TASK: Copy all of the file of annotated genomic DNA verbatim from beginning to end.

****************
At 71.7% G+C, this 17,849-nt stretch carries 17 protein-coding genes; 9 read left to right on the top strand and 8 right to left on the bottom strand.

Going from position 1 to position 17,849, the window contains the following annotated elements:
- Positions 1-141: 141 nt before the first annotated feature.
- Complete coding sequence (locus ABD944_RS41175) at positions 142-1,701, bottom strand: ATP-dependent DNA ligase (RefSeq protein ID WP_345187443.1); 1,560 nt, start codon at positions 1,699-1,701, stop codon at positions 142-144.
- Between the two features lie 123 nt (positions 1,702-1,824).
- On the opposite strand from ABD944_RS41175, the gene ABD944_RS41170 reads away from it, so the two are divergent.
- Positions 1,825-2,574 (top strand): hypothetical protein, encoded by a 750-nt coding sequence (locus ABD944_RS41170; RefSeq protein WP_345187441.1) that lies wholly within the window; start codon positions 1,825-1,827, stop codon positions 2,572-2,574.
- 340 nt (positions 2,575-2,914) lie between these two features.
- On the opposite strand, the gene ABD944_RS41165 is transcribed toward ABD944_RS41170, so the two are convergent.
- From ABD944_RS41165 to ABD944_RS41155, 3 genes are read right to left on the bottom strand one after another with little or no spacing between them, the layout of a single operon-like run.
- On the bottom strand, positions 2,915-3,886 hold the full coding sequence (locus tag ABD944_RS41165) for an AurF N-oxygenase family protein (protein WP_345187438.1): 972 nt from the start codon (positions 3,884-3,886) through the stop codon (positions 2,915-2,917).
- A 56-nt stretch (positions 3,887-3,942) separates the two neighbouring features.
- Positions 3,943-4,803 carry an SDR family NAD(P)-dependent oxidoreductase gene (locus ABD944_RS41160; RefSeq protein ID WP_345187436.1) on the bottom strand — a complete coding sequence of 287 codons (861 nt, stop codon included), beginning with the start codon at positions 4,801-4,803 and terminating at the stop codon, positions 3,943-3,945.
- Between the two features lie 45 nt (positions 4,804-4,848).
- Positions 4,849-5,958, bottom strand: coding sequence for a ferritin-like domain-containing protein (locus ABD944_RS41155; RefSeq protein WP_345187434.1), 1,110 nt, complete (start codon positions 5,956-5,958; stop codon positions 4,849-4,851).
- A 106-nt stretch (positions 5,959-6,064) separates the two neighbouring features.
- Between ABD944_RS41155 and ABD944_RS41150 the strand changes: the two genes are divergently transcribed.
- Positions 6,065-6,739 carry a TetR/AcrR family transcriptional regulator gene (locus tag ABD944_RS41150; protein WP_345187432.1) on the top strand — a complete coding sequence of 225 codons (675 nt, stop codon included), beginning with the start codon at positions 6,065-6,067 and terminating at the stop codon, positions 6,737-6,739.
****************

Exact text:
At 71.7% G+C, this 17,849-nt stretch carries 17 protein-coding genes; 9 read left to right on the top strand and 8 right to left on the bottom strand.

Going from position 1 to position 17,849, the window contains the following annotated elements:
- Positions 1-141: 141 nt before the first annotated feature.
- Complete coding sequence (locus ABD944_RS41175) at positions 142-1,701, bottom strand: ATP-dependent DNA ligase (RefSeq protein ID WP_345187443.1); 1,560 nt, start codon at positions 1,699-1,701, stop codon at positions 142-144.
- Between the two features lie 123 nt (positions 1,702-1,824).
- On the opposite strand from ABD944_RS41175, the gene ABD944_RS41170 reads away from it, so the two are divergent.
- Positions 1,825-2,574 (top strand): hypothetical protein, encoded by a 750-nt coding sequence (locus ABD944_RS41170; RefSeq protein WP_345187441.1) that lies wholly within the window; start codon positions 1,825-1,827, stop codon positions 2,572-2,574.
- 340 nt (positions 2,575-2,914) lie between these two features.
- On the opposite strand, the gene ABD944_RS41165 is transcribed toward ABD944_RS41170, so the two are convergent.
- From ABD944_RS41165 to ABD944_RS41155, 3 genes are read right to left on the bottom strand one after another with little or no spacing between them, the layout of a single operon-like run.
- On the bottom strand, positions 2,915-3,886 hold the full coding sequence (locus tag ABD944_RS41165) for an AurF N-oxygenase family protein (protein WP_345187438.1): 972 nt from the start codon (positions 3,884-3,886) through the stop codon (positions 2,915-2,917).
- A 56-nt stretch (positions 3,887-3,942) separates the two neighbouring features.
- Positions 3,943-4,803 carry an SDR family NAD(P)-dependent oxidoreductase gene (locus ABD944_RS41160; RefSeq protein ID WP_345187436.1) on the bottom strand — a complete coding sequence of 287 codons (861 nt, stop codon included), beginning with the start codon at positions 4,801-4,803 and terminating at the stop codon, positions 3,943-3,945.
- Between the two features lie 45 nt (positions 4,804-4,848).
- Positions 4,849-5,958, bottom strand: coding sequence for a ferritin-like domain-containing protein (locus ABD944_RS41155; RefSeq protein WP_345187434.1), 1,110 nt, complete (start codon positions 5,956-5,958; stop codon positions 4,849-4,851).
- A 106-nt stretch (positions 5,959-6,064) separates the two neighbouring features.
- Between ABD944_RS41155 and ABD944_RS41150 the strand changes: the two genes are divergently transcribed.
- Positions 6,065-6,739 carry a TetR/AcrR family transcriptional regulator gene (locus tag ABD944_RS41150; protein WP_345187432.1) on the top strand — a complete coding sequence of 225 codons (675 nt, stop codon included), beginning with the start codon at positions 6,065-6,067 and terminating at the stop codon, positions 6,737-6,739.